Will Ukraine and Russia have to stay away from the ESC?

Freiling: All that is the result of the deliberations, I can tell you after our meeting, but these incidents will not be without consequences.

While Ukraine is a huge country, it hardly seemed capable of organizing an ESC without conflict. Would the EBU not have to interfere more strongly in the preparations for a Eurovision Festival?

Freiling: First of all, it was an extraordinary situation that the Ukrainian host was a state. Usually we have to do, not with states, but with transmitters, on the other side of the official gestures at the opening of an ESC. That was different in the Ukraine, and the ESC is not doing well. But you are right, yes, this will be a consequence of this ESC: that the EBU will be more involved in preparing an ESC.

Categories: ESC Daily

02
June
2017

Aftermath 2017 (14): Portugal goes crazy for first victory

Aftermath 2017 (14): Portugal goes crazy for first victory

In the final article of our series The Aftermath, we look back at Portugal’s first ever win at the Eurovision Song Contest. Salvador Sobral was welcomed home as a hero in Portugal, as thousands gathered in Lisbon’s Humberto Delgado Airport to greet the victorious team.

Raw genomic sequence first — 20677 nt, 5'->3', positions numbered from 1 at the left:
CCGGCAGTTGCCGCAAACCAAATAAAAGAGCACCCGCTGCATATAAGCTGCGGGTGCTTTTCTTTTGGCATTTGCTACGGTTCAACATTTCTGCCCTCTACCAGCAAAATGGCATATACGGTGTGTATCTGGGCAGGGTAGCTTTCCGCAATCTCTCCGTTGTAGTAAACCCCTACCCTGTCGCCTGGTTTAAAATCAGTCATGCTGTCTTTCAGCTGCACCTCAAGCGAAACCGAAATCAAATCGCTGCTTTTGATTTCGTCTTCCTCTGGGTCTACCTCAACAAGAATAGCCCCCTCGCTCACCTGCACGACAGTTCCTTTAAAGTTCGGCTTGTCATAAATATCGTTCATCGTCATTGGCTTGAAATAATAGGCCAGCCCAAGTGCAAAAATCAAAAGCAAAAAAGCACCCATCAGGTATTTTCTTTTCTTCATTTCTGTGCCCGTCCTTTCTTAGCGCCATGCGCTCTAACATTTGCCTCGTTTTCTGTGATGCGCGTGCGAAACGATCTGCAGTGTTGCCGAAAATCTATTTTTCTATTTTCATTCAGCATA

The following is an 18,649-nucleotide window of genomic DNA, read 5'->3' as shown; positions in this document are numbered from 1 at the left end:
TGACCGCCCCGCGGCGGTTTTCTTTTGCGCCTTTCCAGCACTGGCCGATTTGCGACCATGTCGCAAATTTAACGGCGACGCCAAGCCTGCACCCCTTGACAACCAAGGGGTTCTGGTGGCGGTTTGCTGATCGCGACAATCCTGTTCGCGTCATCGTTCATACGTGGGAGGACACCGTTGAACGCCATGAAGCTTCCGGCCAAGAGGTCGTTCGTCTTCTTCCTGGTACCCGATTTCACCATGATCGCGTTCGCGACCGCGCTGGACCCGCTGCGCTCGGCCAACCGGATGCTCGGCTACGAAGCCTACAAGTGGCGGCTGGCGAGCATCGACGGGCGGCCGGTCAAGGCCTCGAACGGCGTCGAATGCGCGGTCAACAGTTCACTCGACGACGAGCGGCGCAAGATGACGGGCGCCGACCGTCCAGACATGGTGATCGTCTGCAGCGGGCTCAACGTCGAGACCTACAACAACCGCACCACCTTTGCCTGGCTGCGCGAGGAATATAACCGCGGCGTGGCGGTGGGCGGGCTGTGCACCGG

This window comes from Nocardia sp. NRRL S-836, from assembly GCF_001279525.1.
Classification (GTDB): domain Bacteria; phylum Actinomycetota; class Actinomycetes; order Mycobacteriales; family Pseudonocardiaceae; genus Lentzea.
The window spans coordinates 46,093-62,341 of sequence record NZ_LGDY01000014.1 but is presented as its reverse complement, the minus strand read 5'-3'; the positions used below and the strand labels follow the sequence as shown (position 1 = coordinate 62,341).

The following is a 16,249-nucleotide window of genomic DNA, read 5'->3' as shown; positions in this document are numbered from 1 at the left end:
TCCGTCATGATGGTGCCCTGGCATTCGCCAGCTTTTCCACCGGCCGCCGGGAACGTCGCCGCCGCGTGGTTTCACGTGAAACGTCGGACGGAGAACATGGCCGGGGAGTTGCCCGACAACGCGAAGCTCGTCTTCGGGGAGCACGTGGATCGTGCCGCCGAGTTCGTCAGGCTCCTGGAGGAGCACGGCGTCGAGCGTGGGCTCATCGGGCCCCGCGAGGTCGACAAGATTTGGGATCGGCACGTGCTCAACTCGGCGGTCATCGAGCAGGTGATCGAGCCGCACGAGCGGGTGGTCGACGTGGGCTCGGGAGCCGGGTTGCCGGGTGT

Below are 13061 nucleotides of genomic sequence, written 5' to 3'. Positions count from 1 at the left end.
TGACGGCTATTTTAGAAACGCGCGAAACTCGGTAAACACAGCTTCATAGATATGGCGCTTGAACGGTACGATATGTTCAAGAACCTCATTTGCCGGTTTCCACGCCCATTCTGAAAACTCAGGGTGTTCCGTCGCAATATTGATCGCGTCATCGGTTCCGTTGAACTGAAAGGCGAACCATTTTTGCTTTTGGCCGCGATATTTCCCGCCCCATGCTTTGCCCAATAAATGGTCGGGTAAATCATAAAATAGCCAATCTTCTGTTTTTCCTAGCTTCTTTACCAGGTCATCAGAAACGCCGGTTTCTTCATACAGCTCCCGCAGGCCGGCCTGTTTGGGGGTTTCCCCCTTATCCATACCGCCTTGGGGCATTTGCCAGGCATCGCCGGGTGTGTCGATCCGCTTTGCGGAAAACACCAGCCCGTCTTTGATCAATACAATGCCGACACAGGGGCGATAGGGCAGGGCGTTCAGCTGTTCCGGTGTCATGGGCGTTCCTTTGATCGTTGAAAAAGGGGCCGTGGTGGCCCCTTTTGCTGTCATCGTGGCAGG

Salvador Sobral’s victory in Kiev was not just another Eurovision Song Contest win. Portugal debuted in the contest in 1964 and in more than 50 years the country had never reached the Top 5, achieving their best placing in 1996 when Lúcia Moniz ranked 6th with ‘O Meu Coração Não Tem Cor’.

With their 49th entry, ‘Amar Pelos Dois’, the country achieved what had never been done before, not only finishing in the Top 5 for the first time ever and winning the competition by a landslide, setting a new record for points along the way.

The Aftermath

After returning in Lisbon, the host city for the 2018 contest, Salvador received a hero’s welcome. When asked about the reception in the press conference after his victory, he replied: “Me the national hero of my country? I want to live a peaceful life, maybe there will be some fuss at the beginning, but if I thought of myself as a hero of Portugal it would be a bit weird.”